For this reason, manufacturers have invested more into improving the durability and scratch resistance of water-based polyurethane. It is a lot easier to get them under the government-approved thresholds, even though they are more expensive to the consumer.

Under What Condition is Polyurethanes Toxic?

Image courtesy of thediyplan

There really is only one situation in which polyurethanes are toxic, and that’s during application.

Spraying polyurethane, in particular, is the most hazardous, as it makes it easier for the VOCs and isocyanates to be dispersed into the air, where they can come in contact with the body.

That is why it is important to only apply polyurethane in a properly ventilated environment and to use personal protective equipment.

Once the polyurethane dries, it won’t be toxic again unless someone sets it on fire. In that situation, you should put out the fire quickly and cover your nose with a mask.

What Effects Would VOCs Have on my Health?

Under normal conditions, VOCs don’t have adverse effects on people. However, under intense and prolonged contact, they can be toxic and have been shown to cause health issues like asthma, nausea, and headaches, amongst others. 

Can Polyurethane Fumes Kill You?

No, polyurethane fumes cannot kill unless you have a severe allergic reaction. As mentioned earlier, constant and intense exposure to high levels of VOCs can have adverse effects. These high levels are rare in household products unless you stick your head in a can for hours.

If you have asthma, then you should take every precaution when applying polyurethane or any type of paint or finish, for that matter.

What do I do if Polyurethane Falls on My Hand?

If polyurethane gets on your hand, use some mineral spirit to get rid of it. For water-based polyurethane, all you’ll need is soap and water.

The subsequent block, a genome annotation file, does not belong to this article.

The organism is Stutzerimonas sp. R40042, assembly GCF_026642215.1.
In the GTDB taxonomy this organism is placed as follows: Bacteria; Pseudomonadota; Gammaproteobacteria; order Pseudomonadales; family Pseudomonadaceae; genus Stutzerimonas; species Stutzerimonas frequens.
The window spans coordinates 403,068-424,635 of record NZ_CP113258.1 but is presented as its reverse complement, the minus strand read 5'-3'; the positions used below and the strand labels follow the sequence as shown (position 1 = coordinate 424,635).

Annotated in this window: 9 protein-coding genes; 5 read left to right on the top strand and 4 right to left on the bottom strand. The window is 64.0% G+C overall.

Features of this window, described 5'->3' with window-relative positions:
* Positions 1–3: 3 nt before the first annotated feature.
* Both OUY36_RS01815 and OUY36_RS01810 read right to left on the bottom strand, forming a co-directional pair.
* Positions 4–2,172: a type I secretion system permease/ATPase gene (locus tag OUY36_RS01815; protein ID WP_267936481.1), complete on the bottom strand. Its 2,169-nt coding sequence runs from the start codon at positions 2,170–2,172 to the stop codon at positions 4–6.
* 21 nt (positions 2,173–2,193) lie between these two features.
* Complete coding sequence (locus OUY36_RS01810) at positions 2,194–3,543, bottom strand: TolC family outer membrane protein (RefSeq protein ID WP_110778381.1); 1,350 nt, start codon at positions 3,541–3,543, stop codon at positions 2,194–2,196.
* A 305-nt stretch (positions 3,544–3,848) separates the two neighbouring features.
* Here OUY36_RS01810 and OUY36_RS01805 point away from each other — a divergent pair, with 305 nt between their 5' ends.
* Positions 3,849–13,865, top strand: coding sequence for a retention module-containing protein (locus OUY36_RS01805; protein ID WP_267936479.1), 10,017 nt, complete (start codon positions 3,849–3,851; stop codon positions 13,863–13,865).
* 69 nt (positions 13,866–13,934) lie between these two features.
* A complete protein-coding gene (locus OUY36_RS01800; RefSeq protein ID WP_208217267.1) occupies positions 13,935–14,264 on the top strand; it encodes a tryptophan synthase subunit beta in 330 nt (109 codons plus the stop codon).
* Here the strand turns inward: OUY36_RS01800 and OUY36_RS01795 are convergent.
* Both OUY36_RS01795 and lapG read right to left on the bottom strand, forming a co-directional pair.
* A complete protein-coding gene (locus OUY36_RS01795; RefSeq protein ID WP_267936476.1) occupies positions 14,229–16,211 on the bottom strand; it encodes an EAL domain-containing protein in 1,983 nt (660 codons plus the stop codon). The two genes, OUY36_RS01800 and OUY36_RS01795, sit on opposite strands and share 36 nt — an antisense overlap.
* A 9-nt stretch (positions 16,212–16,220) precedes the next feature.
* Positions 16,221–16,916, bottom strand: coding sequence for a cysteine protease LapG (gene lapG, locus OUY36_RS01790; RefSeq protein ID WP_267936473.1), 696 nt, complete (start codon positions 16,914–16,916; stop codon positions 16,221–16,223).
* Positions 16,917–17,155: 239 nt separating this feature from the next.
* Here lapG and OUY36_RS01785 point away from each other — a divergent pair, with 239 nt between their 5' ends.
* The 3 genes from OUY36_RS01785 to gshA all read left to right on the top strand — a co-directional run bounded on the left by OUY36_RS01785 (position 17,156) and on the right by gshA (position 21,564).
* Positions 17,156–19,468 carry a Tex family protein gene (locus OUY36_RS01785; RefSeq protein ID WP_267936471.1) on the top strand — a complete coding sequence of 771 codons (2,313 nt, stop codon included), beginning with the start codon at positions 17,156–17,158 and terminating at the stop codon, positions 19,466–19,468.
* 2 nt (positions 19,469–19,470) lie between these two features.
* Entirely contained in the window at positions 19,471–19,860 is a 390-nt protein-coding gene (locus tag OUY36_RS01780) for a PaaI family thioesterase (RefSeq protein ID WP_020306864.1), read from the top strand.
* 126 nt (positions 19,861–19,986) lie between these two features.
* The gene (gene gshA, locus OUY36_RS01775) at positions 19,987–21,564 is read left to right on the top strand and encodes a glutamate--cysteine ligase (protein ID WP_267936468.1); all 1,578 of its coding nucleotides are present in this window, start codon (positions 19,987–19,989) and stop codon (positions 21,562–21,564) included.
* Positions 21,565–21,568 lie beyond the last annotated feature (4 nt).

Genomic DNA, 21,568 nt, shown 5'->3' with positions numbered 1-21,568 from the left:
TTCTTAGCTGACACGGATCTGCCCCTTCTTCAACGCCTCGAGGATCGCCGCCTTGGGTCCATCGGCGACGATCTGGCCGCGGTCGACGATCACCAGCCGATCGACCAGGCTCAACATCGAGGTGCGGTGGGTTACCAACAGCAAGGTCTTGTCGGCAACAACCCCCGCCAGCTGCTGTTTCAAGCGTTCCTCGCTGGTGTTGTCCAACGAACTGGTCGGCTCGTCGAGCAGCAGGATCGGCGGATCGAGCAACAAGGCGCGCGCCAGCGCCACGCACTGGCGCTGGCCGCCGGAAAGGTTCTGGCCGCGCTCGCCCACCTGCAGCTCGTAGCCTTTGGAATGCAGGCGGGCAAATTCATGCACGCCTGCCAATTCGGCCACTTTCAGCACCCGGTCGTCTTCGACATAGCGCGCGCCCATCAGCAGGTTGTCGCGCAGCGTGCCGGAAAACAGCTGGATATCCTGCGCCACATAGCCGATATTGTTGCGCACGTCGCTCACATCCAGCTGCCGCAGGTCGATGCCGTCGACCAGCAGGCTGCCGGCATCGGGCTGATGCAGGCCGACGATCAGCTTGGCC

Alternatively, you can rub in baby oil, vegetable oil, or peanut butter and wash it off with dish soap. Remember to rub some lotion afterward, as it can significantly reduce the natural oils in your skin.

Polyurethane on your skin will not necessarily cause irritation, but some people are allergic to the chemicals in them.

What do I do if Polyurethane Enters my Eyes?

On the off chance that polyurethane enters your eyes, rinse them under clean, running water for fifteen minutes, and then go see a doctor immediately. Even though polyurethane is unlikely to cause any permanent or significant harm when treated with flushing, it’s better to err on the side of caution.

What Happens if you Swallow Polyurethane?

When polyurethane enters the mouth, it reacts with our internal fluids and forms a glue. This glue keeps expanding and can cause blockage to our esophagus or stomach. If you should mistakenly swallow small quantities of polyurethane, you might be able to flush it out by drinking lots of liquid. 

However, you should still see a doctor because the effects might not be realized for hours.

Is Polyurethane Toxic to Pets?

Yes, polyurethanes are toxic to pets, especially oil-based polyurethane. While the smell alone can cause irritation, prolonged exposure to the VOCs and isocyanates can lead to cancer.

If an animal should swallow polyurethane, you need to take it to the vet immediately. As the glue swells, it can perforate the esophagus or the stomach, which could lead to death. Therefore, it is imperative to store your chemicals securely before and after use.

How Can I Protect Myself While Using Polyurethane?

Image courtesy of targetcoating

The two most important things you need to do are: